Providing support to the research and development for radical innovations that help in tackling the crisis could be done. Further investments in skills and online training especially during the COVID-19 can encourage upskilling of the startup workers and prevent depreciation of skills.
Promoting Entrepreneur and Entrepreneurship
It is important to maintain investments in the startup ecosystem to ensure that the incubators provide proper guidance and mentoring to the potential entrepreneurs and existing startups.
Facilitating access to the international markets along with promoting network developments can be very vital in strengthening the startup ecosystem. The universities and businesses can collaborate to promote industry application of innovation.
Particular attention to the disadvantaged groups can be given by promoting entrepreneurship training in combination with benefits for displaced workers and lifelong learning. This is likely to facilitate unemployment to entrepreneurship transition.
From all the things you could learn from the crisis, the major one is that the big businesses are the winners of this crisis. This implies that community engagement is crucial for startups.
Startups need a smooth and efficient process for technology commercialization. The crisis has highlighted various loopholes and inefficiencies that require our immediate attention. Many new startups will be set up to provide a solution/alternative to various public challenges like logistics, medicine, etc. These startups should have efficient processes that have innovation and social benefits.
By paving the way for existing startups and other startups that are yet to be set up, we can ensure that 20 years down the line, we have a substantial number of companies founded during the COVID-19 crisis.
Providing incentives and removing barriers to entrepreneurship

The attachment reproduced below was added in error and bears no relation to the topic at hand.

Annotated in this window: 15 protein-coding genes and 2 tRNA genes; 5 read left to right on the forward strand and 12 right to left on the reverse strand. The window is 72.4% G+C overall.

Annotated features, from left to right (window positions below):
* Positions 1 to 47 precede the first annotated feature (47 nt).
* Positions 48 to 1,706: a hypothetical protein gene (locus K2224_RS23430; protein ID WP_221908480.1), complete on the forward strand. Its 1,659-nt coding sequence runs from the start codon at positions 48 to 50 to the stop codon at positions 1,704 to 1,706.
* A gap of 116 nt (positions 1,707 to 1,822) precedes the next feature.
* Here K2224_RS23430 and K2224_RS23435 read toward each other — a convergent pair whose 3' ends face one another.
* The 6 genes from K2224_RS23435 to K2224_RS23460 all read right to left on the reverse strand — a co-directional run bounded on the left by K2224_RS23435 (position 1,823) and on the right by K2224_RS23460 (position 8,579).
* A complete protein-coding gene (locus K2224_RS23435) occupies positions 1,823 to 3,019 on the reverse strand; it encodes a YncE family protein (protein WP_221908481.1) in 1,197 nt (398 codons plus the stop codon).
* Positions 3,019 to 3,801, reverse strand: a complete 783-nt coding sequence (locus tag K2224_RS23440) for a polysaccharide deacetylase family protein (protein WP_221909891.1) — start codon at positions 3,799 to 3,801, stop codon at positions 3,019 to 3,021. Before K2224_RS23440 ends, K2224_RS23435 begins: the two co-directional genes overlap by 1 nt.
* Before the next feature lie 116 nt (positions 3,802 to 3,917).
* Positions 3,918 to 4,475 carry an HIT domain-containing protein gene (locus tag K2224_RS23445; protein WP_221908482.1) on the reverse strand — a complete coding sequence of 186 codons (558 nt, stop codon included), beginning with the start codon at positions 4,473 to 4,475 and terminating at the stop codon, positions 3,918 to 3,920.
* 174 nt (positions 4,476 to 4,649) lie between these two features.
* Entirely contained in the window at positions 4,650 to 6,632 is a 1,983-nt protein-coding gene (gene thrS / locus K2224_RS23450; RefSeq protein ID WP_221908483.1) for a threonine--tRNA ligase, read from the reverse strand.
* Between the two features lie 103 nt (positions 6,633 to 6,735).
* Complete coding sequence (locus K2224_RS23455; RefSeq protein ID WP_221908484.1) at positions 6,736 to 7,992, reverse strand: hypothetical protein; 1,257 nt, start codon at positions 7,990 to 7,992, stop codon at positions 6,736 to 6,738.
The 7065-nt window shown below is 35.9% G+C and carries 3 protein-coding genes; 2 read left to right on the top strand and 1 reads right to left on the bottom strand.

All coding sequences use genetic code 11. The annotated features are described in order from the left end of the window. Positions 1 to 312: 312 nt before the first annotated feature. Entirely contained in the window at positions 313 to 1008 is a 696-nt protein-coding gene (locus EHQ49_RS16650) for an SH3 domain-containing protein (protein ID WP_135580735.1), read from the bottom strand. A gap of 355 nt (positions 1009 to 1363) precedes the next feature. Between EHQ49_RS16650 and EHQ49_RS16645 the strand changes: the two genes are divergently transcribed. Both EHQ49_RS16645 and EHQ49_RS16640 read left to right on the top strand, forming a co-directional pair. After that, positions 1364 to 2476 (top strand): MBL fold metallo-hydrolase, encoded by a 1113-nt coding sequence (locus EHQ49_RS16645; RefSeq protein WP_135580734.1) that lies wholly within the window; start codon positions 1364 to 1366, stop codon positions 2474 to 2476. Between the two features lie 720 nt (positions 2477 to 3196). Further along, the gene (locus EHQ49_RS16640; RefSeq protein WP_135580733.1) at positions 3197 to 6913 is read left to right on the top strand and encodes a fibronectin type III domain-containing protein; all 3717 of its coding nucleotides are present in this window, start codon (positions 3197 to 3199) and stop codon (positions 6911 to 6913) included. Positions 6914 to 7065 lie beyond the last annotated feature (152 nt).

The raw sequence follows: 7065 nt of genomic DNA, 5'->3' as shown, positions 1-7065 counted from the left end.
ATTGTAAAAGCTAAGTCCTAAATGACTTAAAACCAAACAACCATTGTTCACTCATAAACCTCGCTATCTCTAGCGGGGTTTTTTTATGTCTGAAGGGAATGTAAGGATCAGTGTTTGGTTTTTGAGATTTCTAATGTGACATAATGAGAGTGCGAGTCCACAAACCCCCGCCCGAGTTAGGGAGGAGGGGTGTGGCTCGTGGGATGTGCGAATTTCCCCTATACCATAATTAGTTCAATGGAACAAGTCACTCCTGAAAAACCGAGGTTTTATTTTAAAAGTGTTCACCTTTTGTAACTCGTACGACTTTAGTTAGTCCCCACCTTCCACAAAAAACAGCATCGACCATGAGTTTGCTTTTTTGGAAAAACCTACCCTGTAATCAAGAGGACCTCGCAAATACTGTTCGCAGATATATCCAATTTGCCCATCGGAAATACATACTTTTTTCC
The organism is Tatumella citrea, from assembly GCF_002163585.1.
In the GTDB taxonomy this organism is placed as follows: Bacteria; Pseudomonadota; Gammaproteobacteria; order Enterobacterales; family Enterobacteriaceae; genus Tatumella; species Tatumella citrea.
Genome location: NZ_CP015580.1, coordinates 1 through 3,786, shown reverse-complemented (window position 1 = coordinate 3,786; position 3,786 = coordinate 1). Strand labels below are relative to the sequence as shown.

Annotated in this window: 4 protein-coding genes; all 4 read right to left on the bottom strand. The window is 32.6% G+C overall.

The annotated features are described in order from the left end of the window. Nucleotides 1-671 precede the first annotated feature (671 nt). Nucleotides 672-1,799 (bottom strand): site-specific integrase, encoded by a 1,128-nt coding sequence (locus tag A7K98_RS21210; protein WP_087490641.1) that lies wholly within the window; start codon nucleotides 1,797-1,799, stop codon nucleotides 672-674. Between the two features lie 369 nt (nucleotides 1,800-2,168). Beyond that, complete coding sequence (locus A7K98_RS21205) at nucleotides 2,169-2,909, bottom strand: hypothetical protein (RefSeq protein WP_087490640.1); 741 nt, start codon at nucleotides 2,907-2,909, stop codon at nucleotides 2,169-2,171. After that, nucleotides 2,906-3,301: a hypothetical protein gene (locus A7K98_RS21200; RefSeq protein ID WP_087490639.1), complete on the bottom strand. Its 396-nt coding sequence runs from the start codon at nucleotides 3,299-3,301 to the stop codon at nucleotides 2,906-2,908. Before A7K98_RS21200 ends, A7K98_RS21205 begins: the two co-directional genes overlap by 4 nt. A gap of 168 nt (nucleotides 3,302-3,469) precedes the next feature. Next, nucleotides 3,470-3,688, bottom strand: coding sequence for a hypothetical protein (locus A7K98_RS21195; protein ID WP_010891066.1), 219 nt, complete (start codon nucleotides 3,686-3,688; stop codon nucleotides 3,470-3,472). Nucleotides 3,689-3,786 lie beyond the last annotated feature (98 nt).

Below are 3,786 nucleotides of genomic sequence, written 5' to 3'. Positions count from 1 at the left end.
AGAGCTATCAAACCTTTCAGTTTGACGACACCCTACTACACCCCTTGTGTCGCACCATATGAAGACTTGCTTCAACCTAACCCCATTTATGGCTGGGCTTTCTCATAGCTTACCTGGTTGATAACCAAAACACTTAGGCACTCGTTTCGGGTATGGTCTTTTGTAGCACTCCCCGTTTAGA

Ensuring the innovative startups receive funding at all stages of their development can help to build a stronger startup ecosystem. For instance, additional public funds could be provided to the public VC umbrella fund investors. This can be used in co-investment with other private investors for the financing rounds of the startups. This will simplify venture capital financing.
Administrative burdens could be removed for startups by implementing simplified procedures and transitioning to e-government practices. Possible barriers need to be removed from the entrepreneur status, seen particularly during and after the pandemic. This can be done by providing them access to health care, paid sick leaves, etc. Entitlements should be linked to individuals and not jobs.
For any country, the startup ecosystem is one of the most important economic hotspots. However, it has been severely disrupted because of the global pandemic caused by the spread of novel coronavirus. The impact of Covid-19 on the startup ecosystem can have prolonged repercussions on global economic growth and thus there is a need to build an ecosystem that rises against the odds.
Building a response is important to mitigate the crisis. Technology along with changes in the business model, sales channel, business processes can be a key enabler in building a good response against the crisis. Tech ecosystem can help the startups to serve customers better and can also increase the chances of receiving funding.